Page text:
I don’t support Hamas, Fatah or any of the Palestinian parties, I support those who wage nonviolent resistance against the illegal occupation, and that includes both Palestinians, Israelis and internationals.

      I must correct you on a couple of points–after the attack on the flotilla, the Israeli propaganda machine went into full swing while the protestors themselves were being held incommunicado. Now the ‘go back to Auschwitz’ story has been completely discredited. There is no evidence whatsoever that the Turks who were killed were radical Islamists–the Israelis have certainly not produced it. If the Israeli account is true, why have they confiscated all the film, video and recording equipment of the protestors? The few tapes that have gotten out show a very different story. And why do they refuse to allow an independent investigation of the incident? You might want to read Uri Avnery, the great Israeli journalist, on the subject.
      http://zope.gush-shalom.org/home/en/channels/avnery/1276348453/
      We both have dear friends in Israel that we care deeply about. The best way to assure their safety is to push Israel to reject its policies of brutality and control and assure justice and full human rights for Palestinians. Peace can only be built on a foundation of Justice.
      Thanks so much for writing, Starhawk

  • Thriceraven

    Would that all disagreements were argued with such respect. Goddess smile on both your examples.

  • Terezie Dubinova

    Wishing beautiful day to everybody,
    thanks a lot for both Starhawk´s answer and Thriceraven´s comment. I do not want to discuss more as our positions seem different, but still I have to repeat the main point which I feel to be problematic in western feminists´ and peace activists´ efforts: It is quite selective. In the communist period I remember me and my parents visiting movie Mahatma Gandhi with Ben Kingsley – a real event as there were no such good movies to see – and we were so surprised by correctitude of British officers and soldiers. Living Gandhi in Russia or East Europe, he wouldn´t survive long time… What I want to say: It is not hard to fight with democratic state, with democratic institutions. If you want to do this issue, you can join civil society organizations, foundations, charities, think tanks. The real issue is to confront the totalitarian, military, etc.regimes. There are so many such regimes in the world, commiting crimes without western protest, or even with its support (business with China) so I cannot understand why so many peace activists with – hopefully – good intentions make mess and problems to the only ME democratic state – Israel. Best regards, Tereza Dubinova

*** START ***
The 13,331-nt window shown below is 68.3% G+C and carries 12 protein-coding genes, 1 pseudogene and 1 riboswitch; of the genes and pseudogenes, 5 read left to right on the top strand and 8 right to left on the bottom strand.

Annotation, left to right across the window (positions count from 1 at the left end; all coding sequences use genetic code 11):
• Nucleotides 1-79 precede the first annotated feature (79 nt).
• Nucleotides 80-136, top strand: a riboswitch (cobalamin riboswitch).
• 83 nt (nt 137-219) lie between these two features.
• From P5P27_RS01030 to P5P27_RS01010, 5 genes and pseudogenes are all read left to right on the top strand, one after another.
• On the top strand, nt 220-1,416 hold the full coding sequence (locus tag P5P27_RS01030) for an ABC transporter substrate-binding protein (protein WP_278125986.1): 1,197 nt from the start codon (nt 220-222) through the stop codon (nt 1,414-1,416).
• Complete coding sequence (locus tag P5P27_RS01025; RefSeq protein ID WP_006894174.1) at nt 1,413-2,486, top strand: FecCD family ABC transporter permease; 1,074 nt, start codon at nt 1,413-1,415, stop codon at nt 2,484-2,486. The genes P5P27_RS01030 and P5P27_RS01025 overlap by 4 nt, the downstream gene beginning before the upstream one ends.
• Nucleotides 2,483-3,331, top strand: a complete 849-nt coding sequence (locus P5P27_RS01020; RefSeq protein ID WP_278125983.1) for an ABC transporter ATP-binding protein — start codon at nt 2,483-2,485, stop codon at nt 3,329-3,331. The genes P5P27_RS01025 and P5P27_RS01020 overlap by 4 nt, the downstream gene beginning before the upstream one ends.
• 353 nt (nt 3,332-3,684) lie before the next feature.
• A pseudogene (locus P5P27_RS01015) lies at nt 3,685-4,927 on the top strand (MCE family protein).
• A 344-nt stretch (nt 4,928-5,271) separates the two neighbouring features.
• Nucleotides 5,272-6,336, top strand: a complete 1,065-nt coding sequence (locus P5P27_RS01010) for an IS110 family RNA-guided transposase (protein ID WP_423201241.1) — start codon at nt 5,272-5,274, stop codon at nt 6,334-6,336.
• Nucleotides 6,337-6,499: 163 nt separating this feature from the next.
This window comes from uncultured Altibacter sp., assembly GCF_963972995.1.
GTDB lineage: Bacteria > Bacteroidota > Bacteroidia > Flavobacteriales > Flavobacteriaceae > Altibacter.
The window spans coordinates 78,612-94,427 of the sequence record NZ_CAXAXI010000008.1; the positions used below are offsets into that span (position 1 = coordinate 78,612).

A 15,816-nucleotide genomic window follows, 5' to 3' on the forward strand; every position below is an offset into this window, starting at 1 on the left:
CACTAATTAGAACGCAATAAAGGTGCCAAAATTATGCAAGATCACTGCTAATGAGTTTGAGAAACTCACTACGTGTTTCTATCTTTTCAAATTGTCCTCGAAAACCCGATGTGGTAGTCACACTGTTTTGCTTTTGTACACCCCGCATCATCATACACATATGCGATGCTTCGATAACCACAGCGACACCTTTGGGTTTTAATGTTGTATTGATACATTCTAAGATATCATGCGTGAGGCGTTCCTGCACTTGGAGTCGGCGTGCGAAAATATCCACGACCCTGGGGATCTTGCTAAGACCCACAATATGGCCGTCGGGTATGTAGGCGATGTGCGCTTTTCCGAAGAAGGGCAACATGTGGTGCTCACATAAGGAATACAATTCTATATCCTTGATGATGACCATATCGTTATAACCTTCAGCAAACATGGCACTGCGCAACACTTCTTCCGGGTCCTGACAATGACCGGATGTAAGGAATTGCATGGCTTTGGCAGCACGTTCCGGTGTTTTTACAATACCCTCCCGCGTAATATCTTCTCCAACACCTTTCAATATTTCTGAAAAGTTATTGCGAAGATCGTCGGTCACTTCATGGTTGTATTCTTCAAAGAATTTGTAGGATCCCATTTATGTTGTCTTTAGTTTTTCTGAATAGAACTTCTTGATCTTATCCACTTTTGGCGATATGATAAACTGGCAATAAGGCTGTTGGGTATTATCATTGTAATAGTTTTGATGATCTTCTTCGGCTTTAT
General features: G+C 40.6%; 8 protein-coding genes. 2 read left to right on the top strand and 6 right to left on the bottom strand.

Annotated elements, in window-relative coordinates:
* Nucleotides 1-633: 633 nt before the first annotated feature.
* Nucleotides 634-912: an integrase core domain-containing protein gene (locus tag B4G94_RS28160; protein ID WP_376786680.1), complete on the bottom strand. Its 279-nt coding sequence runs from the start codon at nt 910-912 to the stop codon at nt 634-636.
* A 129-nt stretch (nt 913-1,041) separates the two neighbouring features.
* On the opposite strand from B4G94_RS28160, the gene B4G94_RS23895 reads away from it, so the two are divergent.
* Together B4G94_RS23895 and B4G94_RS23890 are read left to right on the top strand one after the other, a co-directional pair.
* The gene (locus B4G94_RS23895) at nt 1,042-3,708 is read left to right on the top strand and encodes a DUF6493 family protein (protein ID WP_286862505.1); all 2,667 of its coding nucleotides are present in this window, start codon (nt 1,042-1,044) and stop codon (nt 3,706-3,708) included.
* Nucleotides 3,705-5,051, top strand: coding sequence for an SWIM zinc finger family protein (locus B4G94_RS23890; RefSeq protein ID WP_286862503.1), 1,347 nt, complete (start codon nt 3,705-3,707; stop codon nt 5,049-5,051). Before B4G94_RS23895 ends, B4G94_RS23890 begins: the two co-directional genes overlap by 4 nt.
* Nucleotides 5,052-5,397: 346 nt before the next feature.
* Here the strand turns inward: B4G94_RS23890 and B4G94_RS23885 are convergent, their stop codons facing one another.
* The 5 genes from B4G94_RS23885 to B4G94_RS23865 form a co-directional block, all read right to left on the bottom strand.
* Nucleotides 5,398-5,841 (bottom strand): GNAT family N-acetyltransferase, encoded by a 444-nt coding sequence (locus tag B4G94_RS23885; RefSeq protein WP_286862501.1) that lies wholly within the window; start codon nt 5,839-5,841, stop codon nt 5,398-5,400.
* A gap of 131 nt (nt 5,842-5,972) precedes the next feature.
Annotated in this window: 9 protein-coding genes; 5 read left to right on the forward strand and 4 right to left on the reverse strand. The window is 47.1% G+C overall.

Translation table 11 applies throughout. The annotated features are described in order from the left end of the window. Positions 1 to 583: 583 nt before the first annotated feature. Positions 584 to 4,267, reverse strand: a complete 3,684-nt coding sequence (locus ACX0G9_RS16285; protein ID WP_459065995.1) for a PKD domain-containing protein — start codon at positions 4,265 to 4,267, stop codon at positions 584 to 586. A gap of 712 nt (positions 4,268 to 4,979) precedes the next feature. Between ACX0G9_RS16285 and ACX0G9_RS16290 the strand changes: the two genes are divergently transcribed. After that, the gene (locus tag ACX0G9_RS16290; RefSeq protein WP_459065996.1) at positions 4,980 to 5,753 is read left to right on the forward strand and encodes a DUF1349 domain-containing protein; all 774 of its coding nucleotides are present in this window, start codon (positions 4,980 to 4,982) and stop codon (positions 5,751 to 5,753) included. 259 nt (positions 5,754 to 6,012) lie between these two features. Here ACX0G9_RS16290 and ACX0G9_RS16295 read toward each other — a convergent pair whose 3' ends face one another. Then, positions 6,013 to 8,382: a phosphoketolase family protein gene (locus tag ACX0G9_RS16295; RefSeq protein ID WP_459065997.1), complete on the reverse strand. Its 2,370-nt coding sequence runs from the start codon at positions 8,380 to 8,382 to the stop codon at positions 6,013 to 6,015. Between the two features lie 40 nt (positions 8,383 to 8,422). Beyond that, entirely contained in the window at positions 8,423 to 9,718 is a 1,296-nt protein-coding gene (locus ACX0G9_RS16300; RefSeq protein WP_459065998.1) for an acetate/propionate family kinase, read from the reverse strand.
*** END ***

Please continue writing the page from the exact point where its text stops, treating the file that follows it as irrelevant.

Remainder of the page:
• thanks, Terezie, I hope we get to meet some day!
      I’ll just say this–I personally have focused on Israel and Palestine because as someone raised an American Jew I have a personal stake in the country. There are trees planted there with pennies I saved as a tiny child. Israel was woven into my faith and my mythology, and it has been a painful personal journey to confront the reality of what Israel is doing, as opposed to the beautiful ideals I was taught. America supports Israel’s policies with my tax money, and the political support of the American Jewish community is key in keeping that political support. So, I am involved in the issue, whether I want to be or not.

      But I have to take issue with your calling Israel the only Middle Eastern democratic state. No state is a democracy unless all people have equal rights. Israeli Palestinians have more rights than those under occupation, but they do not have equal rights with Jewish Israelis. And the millions of Palestinians held under occupation have no rights at all. They can be imprisoned for months or years with no charges being filed and no trial. They are tortured in Israel’s jails. Their peaceful demonstrations are regularly met with with tear gas, rubber bullets, and more and more, live ammunition. The Israeli army controls their freedom of movement. I could go on and on–but my point is this, Israel may not yet be as totalitarian as the Soviet Union at its worst, but it is moving in that direction, a direct result of continuing to be an occupying power that holds millions of people in subjugation. The occupation is eroding Israeli society as well. Yet another reason why it is long past time to end it, and build a society there founded on justice.

  • Hello, its a great post entry. I agree with you point view!

    PD: Excuseme my bad english!